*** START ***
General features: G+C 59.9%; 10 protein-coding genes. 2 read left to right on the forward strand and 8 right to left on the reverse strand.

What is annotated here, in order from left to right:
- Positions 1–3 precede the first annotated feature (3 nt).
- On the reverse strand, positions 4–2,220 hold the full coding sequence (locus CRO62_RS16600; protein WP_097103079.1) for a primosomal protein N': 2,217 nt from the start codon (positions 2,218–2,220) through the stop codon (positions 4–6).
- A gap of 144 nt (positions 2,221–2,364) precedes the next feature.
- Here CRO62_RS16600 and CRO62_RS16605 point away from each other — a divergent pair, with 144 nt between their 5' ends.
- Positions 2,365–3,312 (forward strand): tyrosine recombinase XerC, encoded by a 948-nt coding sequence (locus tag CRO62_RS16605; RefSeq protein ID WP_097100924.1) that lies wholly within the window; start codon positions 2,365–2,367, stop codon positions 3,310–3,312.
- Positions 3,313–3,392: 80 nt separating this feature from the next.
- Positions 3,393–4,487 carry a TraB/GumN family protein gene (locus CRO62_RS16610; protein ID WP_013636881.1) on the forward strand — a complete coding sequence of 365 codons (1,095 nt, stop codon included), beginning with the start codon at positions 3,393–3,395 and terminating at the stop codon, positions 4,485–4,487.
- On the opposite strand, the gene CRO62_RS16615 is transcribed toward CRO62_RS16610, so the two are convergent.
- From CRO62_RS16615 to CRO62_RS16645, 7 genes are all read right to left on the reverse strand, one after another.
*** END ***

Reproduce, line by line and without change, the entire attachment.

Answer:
General features: G+C 59.9%; 10 protein-coding genes. 2 read left to right on the forward strand and 8 right to left on the reverse strand.

What is annotated here, in order from left to right:
- Positions 1–3 precede the first annotated feature (3 nt).
- On the reverse strand, positions 4–2,220 hold the full coding sequence (locus CRO62_RS16600; protein WP_097103079.1) for a primosomal protein N': 2,217 nt from the start codon (positions 2,218–2,220) through the stop codon (positions 4–6).
- A gap of 144 nt (positions 2,221–2,364) precedes the next feature.
- Here CRO62_RS16600 and CRO62_RS16605 point away from each other — a divergent pair, with 144 nt between their 5' ends.
- Positions 2,365–3,312 (forward strand): tyrosine recombinase XerC, encoded by a 948-nt coding sequence (locus tag CRO62_RS16605; RefSeq protein ID WP_097100924.1) that lies wholly within the window; start codon positions 2,365–2,367, stop codon positions 3,310–3,312.
- Positions 3,313–3,392: 80 nt separating this feature from the next.
- Positions 3,393–4,487 carry a TraB/GumN family protein gene (locus CRO62_RS16610; protein ID WP_013636881.1) on the forward strand — a complete coding sequence of 365 codons (1,095 nt, stop codon included), beginning with the start codon at positions 3,393–3,395 and terminating at the stop codon, positions 4,485–4,487.
- On the opposite strand, the gene CRO62_RS16615 is transcribed toward CRO62_RS16610, so the two are convergent.
- From CRO62_RS16615 to CRO62_RS16645, 7 genes are all read right to left on the reverse strand, one after another.